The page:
Pet peeves: Words

May 24, 2008

  • Myself as in “John and myself went to…”. Whatever happened to “John and I went to…”? And no, it’s not “John and me went to…” as you can’t take away the “John and” bit and still make sense. If John wasn’t there you would say “I went to…” not “Me went to…” so it has to be “John and I…”.
  • Your (ownership, such as “your dog”) versus you’re (abbreviation for “you are”).
  • The use of commence instead of the plain English begin or start.
  • The expression at this point in time instead of now.
  • Chilli: A pet peeve of mine is restaurant menus! While bad spelling gets to me (yes, I know there are more important things in the world to worry about), what REALLY peeves me are blatant inconsistencies on a single menu. For example, did you know that the hot ingredient added to a dish can be spelled chili, chilli, chile (that one’s a country in South America!), chille, chilie, chillie, chilly (cold)…? According to the dictionaries I checked, the first two are both correct. I really don’t mind which of these two they use—just as long as they spell the word the same way in every instance. Is that too much to ask? (Addendum: Someone who shall remain nameless refuses to eat at restaurants that have misspelled words on their menus! That’s probably taking it a little far…)
  • Double negatives, such as “I don’t know nothing”.
  • Complementary/complimentary: Just remember that you would COMPLIment someone on their acCOMPLIshment.
  • May/can: (from K L, Canada) “Many people feel that may is a polite way of saying can. The word may denotes permission or a likelihood/possibility—it does not denote capability. If you are trying to say that the software has the capability to do something or that the option for doing something is available, then you should use can. So, if the system allows the user to do something, say that the user can do it, not that the user may do it. The word may is acceptable in some situations that involve likelihood or permission, such as: It may be possible to…; The licensee may make one copy of the software…; and You may find it helpful to… However, these next phrases need can: The report can be modified… NOT The report may be modified…; You can select… NOT You may select… Someone once told me that not only is may not a polite way of saying can but that using may can actually be an insult to the readers. It implies that the readers need your permission to do something, when they clearly do not.”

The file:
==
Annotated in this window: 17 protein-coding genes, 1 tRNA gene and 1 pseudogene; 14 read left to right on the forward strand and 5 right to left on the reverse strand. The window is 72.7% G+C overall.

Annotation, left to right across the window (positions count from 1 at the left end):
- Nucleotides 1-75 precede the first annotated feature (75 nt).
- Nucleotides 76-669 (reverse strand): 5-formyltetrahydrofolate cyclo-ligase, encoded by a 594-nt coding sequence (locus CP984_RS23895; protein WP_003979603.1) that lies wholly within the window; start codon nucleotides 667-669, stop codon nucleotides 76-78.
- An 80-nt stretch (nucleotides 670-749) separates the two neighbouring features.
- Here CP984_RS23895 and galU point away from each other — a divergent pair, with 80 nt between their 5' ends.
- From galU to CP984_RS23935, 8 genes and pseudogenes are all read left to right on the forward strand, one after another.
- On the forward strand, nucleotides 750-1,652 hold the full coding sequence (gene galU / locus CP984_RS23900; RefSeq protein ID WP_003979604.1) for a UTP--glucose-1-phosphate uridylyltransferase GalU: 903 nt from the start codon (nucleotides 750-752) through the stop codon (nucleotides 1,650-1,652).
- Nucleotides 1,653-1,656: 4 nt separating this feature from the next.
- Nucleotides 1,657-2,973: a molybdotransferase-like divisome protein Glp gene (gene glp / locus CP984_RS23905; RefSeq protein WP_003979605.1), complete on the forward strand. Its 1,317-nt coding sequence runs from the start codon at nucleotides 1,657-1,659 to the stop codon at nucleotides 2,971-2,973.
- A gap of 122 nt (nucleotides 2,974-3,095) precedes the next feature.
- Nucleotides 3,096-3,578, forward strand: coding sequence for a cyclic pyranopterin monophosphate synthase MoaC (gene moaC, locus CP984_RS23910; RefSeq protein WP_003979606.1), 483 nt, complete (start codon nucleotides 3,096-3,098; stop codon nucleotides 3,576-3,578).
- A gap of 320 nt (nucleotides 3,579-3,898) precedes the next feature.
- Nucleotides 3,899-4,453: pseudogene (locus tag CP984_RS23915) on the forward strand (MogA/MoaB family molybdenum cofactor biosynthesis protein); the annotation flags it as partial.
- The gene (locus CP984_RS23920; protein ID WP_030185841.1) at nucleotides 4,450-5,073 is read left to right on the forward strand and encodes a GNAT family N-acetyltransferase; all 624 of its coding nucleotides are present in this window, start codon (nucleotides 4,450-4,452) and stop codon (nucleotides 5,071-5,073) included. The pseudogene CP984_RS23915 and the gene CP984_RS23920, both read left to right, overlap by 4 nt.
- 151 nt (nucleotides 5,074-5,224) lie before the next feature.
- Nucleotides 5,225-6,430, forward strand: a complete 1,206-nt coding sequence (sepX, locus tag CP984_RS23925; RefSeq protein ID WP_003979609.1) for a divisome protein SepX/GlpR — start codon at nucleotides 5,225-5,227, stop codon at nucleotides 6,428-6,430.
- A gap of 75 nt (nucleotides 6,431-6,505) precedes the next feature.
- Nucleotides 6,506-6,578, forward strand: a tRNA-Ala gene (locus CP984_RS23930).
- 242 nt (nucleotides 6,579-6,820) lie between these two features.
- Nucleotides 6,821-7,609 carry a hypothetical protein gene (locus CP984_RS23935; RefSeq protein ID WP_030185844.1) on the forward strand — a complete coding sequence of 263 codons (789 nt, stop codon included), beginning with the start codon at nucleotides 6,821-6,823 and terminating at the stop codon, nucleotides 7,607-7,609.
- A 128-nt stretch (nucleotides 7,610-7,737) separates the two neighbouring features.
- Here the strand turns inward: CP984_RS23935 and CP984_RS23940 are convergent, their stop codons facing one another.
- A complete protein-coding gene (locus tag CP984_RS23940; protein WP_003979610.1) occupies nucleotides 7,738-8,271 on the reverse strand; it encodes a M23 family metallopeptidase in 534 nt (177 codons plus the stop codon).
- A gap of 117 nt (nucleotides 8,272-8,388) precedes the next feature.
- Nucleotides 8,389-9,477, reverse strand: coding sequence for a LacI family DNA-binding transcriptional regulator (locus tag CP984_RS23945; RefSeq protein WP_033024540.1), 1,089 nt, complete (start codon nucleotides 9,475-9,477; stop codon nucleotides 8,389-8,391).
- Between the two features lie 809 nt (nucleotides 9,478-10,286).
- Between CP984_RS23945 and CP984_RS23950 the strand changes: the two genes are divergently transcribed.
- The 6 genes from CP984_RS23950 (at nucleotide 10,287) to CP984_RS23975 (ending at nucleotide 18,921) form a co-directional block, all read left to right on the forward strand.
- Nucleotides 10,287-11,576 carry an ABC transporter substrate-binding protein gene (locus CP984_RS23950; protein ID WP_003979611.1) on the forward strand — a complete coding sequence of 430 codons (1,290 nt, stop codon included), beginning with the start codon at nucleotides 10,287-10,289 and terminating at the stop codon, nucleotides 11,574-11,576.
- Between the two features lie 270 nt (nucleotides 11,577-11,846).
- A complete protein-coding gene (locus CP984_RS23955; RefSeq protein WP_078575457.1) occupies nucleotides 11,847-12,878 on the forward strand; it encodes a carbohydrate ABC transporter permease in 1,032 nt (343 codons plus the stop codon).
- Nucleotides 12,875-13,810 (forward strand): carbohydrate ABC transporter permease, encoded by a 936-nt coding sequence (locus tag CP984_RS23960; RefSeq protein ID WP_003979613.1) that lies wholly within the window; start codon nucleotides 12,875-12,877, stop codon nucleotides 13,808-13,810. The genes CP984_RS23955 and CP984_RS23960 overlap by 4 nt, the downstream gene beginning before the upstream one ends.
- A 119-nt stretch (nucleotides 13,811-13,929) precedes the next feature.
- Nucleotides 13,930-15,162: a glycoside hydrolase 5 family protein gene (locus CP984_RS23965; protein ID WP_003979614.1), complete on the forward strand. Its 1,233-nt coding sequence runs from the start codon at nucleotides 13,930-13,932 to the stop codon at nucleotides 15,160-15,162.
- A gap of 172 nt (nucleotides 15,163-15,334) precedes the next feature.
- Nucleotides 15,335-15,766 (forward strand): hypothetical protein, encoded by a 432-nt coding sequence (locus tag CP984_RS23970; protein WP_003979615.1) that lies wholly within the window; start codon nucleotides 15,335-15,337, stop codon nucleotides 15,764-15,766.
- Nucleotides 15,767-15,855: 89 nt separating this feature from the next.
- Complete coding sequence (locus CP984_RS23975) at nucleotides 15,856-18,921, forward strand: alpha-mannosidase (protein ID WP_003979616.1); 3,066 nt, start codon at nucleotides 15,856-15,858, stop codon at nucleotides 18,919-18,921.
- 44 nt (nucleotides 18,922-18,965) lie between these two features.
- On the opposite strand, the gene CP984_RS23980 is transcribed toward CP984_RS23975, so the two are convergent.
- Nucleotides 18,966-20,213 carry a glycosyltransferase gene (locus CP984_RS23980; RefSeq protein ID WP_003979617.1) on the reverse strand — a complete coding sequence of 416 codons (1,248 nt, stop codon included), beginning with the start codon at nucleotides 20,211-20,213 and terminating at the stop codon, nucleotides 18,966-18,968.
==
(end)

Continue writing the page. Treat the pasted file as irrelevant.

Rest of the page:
• Lose v. loose: To distinguish the words lose (as in ‘lose the game’) and loose (as in clothes), think of the words ‘lost’ (single O) and ‘footloose’ (double O).
  • there (place), their (belonging to them; people), they’re (they are)
  • baited breath (should be bated otherwise it’s fish breath!)
  • two (number), too (as well; also), to (e.g. to run, go to)
  • weather (rain, hail, or shine), whether (maybe, maybe not), wether (sheep)
  • discreet (private), discrete (separate)
  • For the programmers among you:
    • todo and goto – WRONG! Both are two words—to do and go to—when you are writing for users. Goto may be a legitimate programming expression but it is NOT an English word, so don’t use it on menu bars, in user documentation etc.
    • id/Id/IDid and Id is the ego; the only acceptable usage for identification or identity is ID.
  • Isle (island), aisle (corridor). From a colleague: “Our local supermarket put up some new signs several months ago—Isle 1, Isle 2 etc. These are ‘professionally’ printed signs; I use the word ‘professionally’ in its loosest sense. Despite protests to the owner, the signs are still up. The reply was: “…it doesn’t matter does it?” No wonder the average kid is confused!”
  • That or which: There’s a very simple rule for deciding the correct one to use that works in most instances: Use that if there is no comma; use which if a comma precedes it.
  • Its or it’s: It’s is only ever a contraction, not a possessive, so if you couldn’t say it is, it has, or it was in place of it’s, then you must use its. For example, “It’s raining” can be written in full as “It is raining”. However, the sentence: “The dog rolled in the mud and its coat was dirty” uses the possessive “its” and can never be written in full as “The dog rolled in the mud and it is coat was dirty”.
  • Then (time), than (comparison)
  • Use thank you, NEVER thankyou.
  • Use a lot (e.g. many) NEVER alot. If you’re referring to an allocation, then it’s allot. (And if you want to see what an alot looks like, check out this page: http://hyperboleandahalf.blogspot.com/2010/04/alot-is-better-than-you-at-everything.html)
  • Use always, NEVER allways.
  • Viola (musical instrument), voila! (a French exclamation)
  • Sight (vision), site (place), cite (refer to)
  • Use could have, NEVER could of.

See also:

[This article was adapted from various CyberText newsletters published prior to 2008; links last checked March 2009]

One comment

  1. How about my favorite pet peeve, fewer and less? ;-)

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